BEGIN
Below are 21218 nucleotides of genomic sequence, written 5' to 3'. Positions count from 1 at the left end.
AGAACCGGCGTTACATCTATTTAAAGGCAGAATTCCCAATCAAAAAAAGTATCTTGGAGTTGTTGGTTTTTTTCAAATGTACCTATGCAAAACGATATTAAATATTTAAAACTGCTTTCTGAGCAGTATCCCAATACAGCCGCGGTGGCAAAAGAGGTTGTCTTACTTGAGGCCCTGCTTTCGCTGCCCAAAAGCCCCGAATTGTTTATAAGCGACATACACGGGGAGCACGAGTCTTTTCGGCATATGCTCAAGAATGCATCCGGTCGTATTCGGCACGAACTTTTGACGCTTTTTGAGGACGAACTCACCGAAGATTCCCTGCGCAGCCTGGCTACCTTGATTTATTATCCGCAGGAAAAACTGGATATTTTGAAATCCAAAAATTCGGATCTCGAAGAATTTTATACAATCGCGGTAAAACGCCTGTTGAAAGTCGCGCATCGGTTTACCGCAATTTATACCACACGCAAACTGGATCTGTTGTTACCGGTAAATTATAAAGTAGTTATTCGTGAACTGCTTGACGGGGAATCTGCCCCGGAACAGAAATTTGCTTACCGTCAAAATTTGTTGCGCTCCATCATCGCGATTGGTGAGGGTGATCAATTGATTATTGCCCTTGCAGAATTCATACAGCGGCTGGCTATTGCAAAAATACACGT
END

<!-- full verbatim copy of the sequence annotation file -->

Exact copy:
Below are 21218 nucleotides of genomic sequence, written 5' to 3'. Positions count from 1 at the left end.
AGAACCGGCGTTACATCTATTTAAAGGCAGAATTCCCAATCAAAAAAAGTATCTTGGAGTTGTTGGTTTTTTTCAAATGTACCTATGCAAAACGATATTAAATATTTAAAACTGCTTTCTGAGCAGTATCCCAATACAGCCGCGGTGGCAAAAGAGGTTGTCTTACTTGAGGCCCTGCTTTCGCTGCCCAAAAGCCCCGAATTGTTTATAAGCGACATACACGGGGAGCACGAGTCTTTTCGGCATATGCTCAAGAATGCATCCGGTCGTATTCGGCACGAACTTTTGACGCTTTTTGAGGACGAACTCACCGAAGATTCCCTGCGCAGCCTGGCTACCTTGATTTATTATCCGCAGGAAAAACTGGATATTTTGAAATCCAAAAATTCGGATCTCGAAGAATTTTATACAATCGCGGTAAAACGCCTGTTGAAAGTCGCGCATCGGTTTACCGCAATTTATACCACACGCAAACTGGATCTGTTGTTACCGGTAAATTATAAAGTAGTTATTCGTGAACTGCTTGACGGGGAATCTGCCCCGGAACAGAAATTTGCTTACCGTCAAAATTTGTTGCGCTCCATCATCGCGATTGGTGAGGGTGATCAATTGATTATTGCCCTTGCAGAATTCATACAGCGGCTGGCTATTGCAAAAATACACGT